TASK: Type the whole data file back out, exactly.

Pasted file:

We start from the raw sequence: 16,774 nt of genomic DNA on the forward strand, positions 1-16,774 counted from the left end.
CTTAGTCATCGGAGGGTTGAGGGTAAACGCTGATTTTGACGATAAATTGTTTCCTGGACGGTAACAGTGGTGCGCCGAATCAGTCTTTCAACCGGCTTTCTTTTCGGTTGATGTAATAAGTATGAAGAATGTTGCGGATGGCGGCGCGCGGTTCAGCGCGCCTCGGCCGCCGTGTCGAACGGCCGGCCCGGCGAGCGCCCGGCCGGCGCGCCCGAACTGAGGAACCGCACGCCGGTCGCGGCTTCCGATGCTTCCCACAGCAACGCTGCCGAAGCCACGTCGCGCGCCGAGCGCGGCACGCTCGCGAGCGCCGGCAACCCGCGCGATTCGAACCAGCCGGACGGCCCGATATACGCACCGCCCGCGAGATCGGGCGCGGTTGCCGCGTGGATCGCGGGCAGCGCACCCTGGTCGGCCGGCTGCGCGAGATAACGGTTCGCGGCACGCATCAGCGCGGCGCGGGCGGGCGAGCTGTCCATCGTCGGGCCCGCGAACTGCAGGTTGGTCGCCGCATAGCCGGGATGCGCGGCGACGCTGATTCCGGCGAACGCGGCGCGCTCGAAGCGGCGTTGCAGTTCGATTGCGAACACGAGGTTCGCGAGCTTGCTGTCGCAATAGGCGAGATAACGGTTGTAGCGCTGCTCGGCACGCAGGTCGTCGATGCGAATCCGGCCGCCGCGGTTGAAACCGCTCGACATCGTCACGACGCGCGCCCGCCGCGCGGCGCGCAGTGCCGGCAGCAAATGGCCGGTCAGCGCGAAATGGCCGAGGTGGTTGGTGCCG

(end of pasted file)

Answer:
We start from the raw sequence: 16,774 nt of genomic DNA on the forward strand, positions 1-16,774 counted from the left end.
CTTAGTCATCGGAGGGTTGAGGGTAAACGCTGATTTTGACGATAAATTGTTTCCTGGACGGTAACAGTGGTGCGCCGAATCAGTCTTTCAACCGGCTTTCTTTTCGGTTGATGTAATAAGTATGAAGAATGTTGCGGATGGCGGCGCGCGGTTCAGCGCGCCTCGGCCGCCGTGTCGAACGGCCGGCCCGGCGAGCGCCCGGCCGGCGCGCCCGAACTGAGGAACCGCACGCCGGTCGCGGCTTCCGATGCTTCCCACAGCAACGCTGCCGAAGCCACGTCGCGCGCCGAGCGCGGCACGCTCGCGAGCGCCGGCAACCCGCGCGATTCGAACCAGCCGGACGGCCCGATATACGCACCGCCCGCGAGATCGGGCGCGGTTGCCGCGTGGATCGCGGGCAGCGCACCCTGGTCGGCCGGCTGCGCGAGATAACGGTTCGCGGCACGCATCAGCGCGGCGCGGGCGGGCGAGCTGTCCATCGTCGGGCCCGCGAACTGCAGGTTGGTCGCCGCATAGCCGGGATGCGCGGCGACGCTGATTCCGGCGAACGCGGCGCGCTCGAAGCGGCGTTGCAGTTCGATTGCGAACACGAGGTTCGCGAGCTTGCTGTCGCAATAGGCGAGATAACGGTTGTAGCGCTGCTCGGCACGCAGGTCGTCGATGCGAATCCGGCCGCCGCGGTTGAAACCGCTCGACATCGTCACGACGCGCGCCCGCCGCGCGGCGCGCAGTGCCGGCAGCAAATGGCCGGTCAGCGCGAAATGGCCGAGGTGGTTGGTGCCG